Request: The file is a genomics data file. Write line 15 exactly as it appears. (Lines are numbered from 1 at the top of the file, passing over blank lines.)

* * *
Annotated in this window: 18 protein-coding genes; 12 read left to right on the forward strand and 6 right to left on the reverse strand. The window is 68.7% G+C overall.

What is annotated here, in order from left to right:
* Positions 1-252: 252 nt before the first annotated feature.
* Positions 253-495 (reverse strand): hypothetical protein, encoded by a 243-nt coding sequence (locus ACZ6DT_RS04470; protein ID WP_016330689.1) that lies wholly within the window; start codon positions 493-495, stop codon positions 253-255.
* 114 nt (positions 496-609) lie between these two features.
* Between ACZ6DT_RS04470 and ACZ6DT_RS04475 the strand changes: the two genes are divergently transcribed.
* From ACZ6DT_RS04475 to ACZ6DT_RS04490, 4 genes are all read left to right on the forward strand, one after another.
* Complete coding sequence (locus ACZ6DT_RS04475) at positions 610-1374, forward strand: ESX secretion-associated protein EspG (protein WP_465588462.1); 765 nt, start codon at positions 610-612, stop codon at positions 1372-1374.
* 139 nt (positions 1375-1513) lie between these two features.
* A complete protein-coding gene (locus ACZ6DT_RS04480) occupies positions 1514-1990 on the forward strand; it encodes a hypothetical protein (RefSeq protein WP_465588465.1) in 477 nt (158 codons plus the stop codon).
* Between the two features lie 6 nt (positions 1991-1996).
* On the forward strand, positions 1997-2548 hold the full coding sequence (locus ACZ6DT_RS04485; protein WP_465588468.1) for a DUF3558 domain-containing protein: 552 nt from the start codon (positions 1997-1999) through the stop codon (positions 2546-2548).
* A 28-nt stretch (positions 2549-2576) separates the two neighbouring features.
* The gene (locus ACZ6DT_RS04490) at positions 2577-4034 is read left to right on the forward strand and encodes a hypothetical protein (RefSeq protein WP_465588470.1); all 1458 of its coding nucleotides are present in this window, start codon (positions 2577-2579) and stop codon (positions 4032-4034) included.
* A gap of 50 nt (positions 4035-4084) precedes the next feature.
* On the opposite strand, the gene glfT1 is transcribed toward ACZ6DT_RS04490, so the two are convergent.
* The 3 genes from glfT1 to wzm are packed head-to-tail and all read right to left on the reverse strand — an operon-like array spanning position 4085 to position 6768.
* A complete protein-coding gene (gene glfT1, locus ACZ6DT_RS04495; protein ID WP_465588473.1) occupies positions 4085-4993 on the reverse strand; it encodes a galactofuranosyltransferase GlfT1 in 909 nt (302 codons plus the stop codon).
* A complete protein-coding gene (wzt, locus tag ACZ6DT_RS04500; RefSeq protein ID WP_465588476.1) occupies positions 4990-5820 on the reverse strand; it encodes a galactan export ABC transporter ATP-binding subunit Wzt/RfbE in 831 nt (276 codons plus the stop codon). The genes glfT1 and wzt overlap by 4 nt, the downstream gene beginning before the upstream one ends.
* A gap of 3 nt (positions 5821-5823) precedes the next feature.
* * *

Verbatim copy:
* A gap of 50 nt (positions 4035-4084) precedes the next feature.